Mike Rogge

Prop. 65 warning for lead

By Mike Rogge

Capitol Update, Aug. 28, 2015 Share this on FacebookTweet thisEmail this to a friend

In early July, we reported that an Alameda County Superior Court judge had issued a tentative decision dismissing Mateel Environmental Justice Foundations suit against California’s Office of Environmental Health Hazard Assessment (OEHHA) which attempted to require OEHHA to rescind the current safe harbor level for lead. Mateel believes that there should not be a threshold for lead – any detectable amount should be a violation. Unexpectedly, the judge later reversed his decision. This is a major problem since lead is ubiquitous and trace amounts are found virtually everywhere and in everything.

According to Inside CalEPA, “Mateel is a legal organization that has filed thousands of notices to sue companies under Prop. 65 for alleged violations.”

Safe harbor levels, which include No Significant Risk Levels (NSRLs) for cancer-causing chemicals, and Maximum Allowable Dose Levels (MADLs) for chemicals causing reproductive toxicity, have been established for many of the chemicals listed under Prop, 65. Safe harbor levels represent a threshold below which adverse human health effects are not expected to occur. Exposure levels and discharges to drinking water sources that are below the safe harbor levels are exempt from the requirements of Prop. 65.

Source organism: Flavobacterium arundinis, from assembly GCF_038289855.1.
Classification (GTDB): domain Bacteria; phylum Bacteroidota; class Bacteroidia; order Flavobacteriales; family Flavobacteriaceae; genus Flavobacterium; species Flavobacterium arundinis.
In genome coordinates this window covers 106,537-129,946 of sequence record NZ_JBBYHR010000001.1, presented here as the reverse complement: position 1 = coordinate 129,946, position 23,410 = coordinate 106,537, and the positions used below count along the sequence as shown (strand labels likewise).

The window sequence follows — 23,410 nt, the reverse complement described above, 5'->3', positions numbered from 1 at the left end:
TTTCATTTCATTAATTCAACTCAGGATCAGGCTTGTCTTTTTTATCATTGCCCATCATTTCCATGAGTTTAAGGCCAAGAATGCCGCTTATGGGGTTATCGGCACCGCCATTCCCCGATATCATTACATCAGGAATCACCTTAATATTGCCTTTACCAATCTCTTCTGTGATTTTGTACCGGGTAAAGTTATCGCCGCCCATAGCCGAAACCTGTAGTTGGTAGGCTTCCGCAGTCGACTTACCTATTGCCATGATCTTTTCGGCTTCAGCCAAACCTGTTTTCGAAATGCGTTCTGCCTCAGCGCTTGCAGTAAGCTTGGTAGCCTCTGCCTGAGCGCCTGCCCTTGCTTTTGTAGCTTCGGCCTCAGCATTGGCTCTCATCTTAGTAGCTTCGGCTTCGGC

OEHHA announced that on Friday, August 28, it will post on its website four separate pre-regulatory proposals to:

  1. Establish a lower/revised lead MADL based on the frequency of exposure, from day 1 to day 14, rather than specify one safe harbor figure (we anticipate the one-day figure will be approximately 0.3 mcg/day, a decrease of 40 percent from the current MADL of 0.5 mcg/day; at about 10 days and above, the figure would rise to a little more than 3.0 mcg/day)
  2. Adopt specific naturally occurring allowances for lead in various plant products based on California data regarding background levels of lead in soil as well as uptake by plants;
  3. Bar averaging lead or other contaminant levels across different lots of a food product; and 
  4. Clarify that the “average rate of exposure” is based on the arithmetic mean and not the geometric mean.

The public will have an opportunity to comment on each proposal, and each proposal will be the subject of public discussion during a pre-regulatory workshop rescheduled for Wednesday, October 14.

If you are concerned about this action, please contact Mike Rogge at mrogge@cmta.net. We will be forming a group within CMTA to discuss how we proceed.

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